• Hand: 9 1/2 inches (71st)
  • Vertical Jump: 37 inches (62nd)
  • Broad Jump: 125 inches (76th)
  • Bench: 13 reps (21st)
  • 40-yard dash: 4.62 seconds (19th)

…but it bodes well for him that he was as productive as he was without that top-end athleticism. Molden played almost exclusively in the slot, so he fits perfectly. The Jaguars' coverage grade against slot receivers last season was an abysmal 33.6, and they get a quick fix here at the top of the third round.

Indianapolis Colts


The Colts are a big-time trade-back candidate here. They could trade down a few spots, pick up an extra pick — they only have two in the first 105 picks as things stand — and still get a really good tackle.

Walker Little was sitting there at No. 21 in this particular mock draft, with Penei Sewell, Christian Darrisaw and Rashawn Slater off the board. Little, of course, is the top-ranked tackle after those three. The Stanford product allowed pressure on just 2.9% of his pass-blocking snaps over his college career.

After Anthony Castonzo‘s retirement, the Colts need to quickly find someone to step in and provide clean pockets for Carson Wentz. The former Eagles quarterback finished with a 37.2 PFF grade under pressure in 2020, 30th out of the 32 quarterbacks who faced at least 100 pressured dropbacks. That number should regress toward average in 2021, but getting him as many clean pockets as possible is still a pressing need for the Colts.


Bobby Okereke had a rough sophomore campaign after looking like a steal as a rookie, so Indy gets some insurance with former North Dakota State and former LSU linebacker Jabril Cox.

The Colts employ a defensive system that asks a lot of its linebackers, especially in the run game, so the Colts are going to need two sturdy guys. Having depth is also going to help them here. Cox is long and lean but gets after it in the run game and should be able to cover running backs and tight ends man to man while using his length to dissuade throws in zone. Cox generated an 84.7 coverage grade in single coverage last season, proving that he can hold his own in man-to-man assignments.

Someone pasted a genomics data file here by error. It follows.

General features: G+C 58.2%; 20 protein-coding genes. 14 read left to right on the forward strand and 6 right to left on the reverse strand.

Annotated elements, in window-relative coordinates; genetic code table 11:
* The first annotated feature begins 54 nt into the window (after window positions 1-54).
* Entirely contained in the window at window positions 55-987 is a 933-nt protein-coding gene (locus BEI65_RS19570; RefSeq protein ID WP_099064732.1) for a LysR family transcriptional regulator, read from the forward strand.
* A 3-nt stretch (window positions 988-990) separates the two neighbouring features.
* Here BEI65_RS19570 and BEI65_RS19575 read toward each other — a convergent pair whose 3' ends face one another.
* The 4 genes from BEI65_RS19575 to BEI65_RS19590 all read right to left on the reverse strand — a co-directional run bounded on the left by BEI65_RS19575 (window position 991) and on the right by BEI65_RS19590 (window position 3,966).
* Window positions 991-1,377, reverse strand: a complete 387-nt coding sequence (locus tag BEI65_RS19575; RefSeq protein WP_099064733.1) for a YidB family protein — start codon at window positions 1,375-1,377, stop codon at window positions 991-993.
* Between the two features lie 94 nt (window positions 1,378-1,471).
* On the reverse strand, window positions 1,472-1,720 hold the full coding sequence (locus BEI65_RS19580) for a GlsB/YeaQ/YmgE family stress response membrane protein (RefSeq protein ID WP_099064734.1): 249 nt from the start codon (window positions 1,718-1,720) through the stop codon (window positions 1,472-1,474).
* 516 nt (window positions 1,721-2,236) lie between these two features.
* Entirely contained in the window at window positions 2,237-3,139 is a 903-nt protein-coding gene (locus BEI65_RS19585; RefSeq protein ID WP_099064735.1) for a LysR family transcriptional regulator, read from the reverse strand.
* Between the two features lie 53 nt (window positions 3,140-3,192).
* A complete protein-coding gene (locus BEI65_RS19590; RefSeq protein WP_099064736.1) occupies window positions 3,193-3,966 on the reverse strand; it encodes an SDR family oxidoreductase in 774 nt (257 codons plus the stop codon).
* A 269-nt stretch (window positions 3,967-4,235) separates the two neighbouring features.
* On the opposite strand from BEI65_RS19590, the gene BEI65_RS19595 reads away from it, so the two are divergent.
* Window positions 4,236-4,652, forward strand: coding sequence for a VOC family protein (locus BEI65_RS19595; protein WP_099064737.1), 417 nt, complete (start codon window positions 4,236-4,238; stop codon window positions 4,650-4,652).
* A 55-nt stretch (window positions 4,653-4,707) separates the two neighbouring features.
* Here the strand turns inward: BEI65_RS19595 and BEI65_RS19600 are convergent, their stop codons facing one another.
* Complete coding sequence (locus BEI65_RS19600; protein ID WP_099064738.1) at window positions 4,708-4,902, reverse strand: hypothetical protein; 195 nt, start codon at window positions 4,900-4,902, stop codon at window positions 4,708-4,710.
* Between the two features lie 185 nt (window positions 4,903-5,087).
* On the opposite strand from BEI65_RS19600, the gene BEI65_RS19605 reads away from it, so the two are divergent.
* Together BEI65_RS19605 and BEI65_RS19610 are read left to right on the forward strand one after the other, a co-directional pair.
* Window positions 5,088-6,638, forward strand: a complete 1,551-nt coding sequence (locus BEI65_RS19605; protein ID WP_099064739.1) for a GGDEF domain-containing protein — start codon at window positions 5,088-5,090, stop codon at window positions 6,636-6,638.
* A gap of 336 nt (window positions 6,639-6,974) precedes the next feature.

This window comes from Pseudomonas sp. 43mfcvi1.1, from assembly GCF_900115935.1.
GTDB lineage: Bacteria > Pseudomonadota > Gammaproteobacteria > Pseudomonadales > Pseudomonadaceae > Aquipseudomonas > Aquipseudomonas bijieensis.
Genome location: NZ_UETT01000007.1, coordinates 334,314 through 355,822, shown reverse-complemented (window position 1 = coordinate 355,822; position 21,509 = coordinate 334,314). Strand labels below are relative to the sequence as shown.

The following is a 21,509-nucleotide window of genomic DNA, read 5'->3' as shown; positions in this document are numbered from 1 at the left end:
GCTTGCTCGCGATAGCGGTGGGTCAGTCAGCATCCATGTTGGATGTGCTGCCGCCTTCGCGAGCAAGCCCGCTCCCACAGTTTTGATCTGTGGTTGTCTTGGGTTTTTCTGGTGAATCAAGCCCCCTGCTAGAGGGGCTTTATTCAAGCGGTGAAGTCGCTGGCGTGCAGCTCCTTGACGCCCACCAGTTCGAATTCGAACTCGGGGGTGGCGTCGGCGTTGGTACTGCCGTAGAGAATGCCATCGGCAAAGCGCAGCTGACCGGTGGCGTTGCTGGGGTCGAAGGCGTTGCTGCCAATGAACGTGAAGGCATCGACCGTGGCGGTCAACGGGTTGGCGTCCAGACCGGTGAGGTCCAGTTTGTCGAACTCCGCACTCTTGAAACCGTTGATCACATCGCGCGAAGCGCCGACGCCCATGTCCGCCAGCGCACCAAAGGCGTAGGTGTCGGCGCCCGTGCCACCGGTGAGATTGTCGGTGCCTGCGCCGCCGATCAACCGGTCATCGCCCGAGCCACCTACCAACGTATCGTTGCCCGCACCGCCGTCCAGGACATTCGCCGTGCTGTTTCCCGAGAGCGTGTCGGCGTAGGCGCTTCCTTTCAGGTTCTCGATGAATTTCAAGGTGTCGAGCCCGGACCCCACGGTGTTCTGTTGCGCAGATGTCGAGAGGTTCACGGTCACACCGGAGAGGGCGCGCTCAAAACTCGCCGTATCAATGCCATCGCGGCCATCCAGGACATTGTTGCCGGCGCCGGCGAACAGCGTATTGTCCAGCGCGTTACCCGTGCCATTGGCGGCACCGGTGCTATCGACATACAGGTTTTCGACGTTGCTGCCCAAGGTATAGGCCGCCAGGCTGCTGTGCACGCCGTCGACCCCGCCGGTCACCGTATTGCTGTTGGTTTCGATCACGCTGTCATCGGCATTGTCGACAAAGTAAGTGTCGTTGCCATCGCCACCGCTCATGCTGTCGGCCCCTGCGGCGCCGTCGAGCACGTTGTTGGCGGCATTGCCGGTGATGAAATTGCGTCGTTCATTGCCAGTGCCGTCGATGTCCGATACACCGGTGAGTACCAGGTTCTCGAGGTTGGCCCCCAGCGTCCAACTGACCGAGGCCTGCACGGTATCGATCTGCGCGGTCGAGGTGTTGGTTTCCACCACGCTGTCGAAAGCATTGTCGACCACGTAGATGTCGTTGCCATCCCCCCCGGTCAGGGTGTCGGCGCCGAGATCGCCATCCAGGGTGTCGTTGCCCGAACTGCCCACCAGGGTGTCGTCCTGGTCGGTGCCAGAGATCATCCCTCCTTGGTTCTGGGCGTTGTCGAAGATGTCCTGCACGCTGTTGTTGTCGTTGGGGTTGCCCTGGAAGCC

Tennessee Titans


Positions that were once clear strengths for the Titans have suddenly become areas of uneasiness. With Adoree' Jackson out the door, the team gets a replacement in Caleb Farley at Pick 22.

Athletically, Farley is a top-15 pick at least, but injury concerns combined with his decision to opt-out in 2020 could see him fall down boards. If he’s healthy — as he supposedly is — this could be a steal for the Titans, who signed Janoris Jenkins but still don’t know what they have in Kristian Fulton and didn’t get good play out of Chris Jackson in the slot last season.


Pick 53 is going to be a weird spot for the Titans. It’s a good draft for receivers and tackles, both positions of need for Tennessee, but with two more picks before the fourth round, they can afford to find an immediate-impact type of player and then land a tackle and receiver a little later.

Basham didn’t have the 2020 season that was expected of him, but in 2018 and 2019, he showed his ability to collapse pockets in the passing game while also being a violent run defender.


OK, Titans fans. Here come your Corey Davis and Jack Conklin replacements.

At receiver, Johnson comes in as a nice slot option with serious quickness and burst, who has no problem catching balls over the middle of the field. The competition level was also going to be an issue for Johnson, but he came to the Senior Bowl and absolutely dominated, putting to bed at least some of those concerns.


Like his Cougar teammate Zach Wilson, there is also “level of competition concerns” with Christensen, but his 2020 tape is so absolutely ridiculous that it’s hard not to fall in love with the big tackle.

He moves well in space, mauls everyone in the run game, and yes he’s the one who created those giant pockets for Wilson to set up shop in last season. Importantly, he wasn’t a one-year wonder for Cougars, either. Everyone looked great in 2020, but 2019 was not so easy for most on the BYU offense. Christensen put up a 91.8 pass-block grade in 2019 playing against numerous Power 5 squads, one of the best marks in the country that season.

Houston Texans


I’m not going to lie to you, people. At pick 67, with their first pick in the draft, the Texans could take absolutely anyone at any position. The only thing that matters for them right now should be finding someone who can play anywhere on the field because they are below average at almost every position group.

I went with St. Juste because I like his length and his press-man ability. If there is a prototype for what cornerbacks are going to look like in the NFL going forward, it’s someone who is 6-foot-3, 205 pounds, as St-Juste is. If the technique ever comes around at an elite level, the Texans will have themselves a starting cornerback for years to come.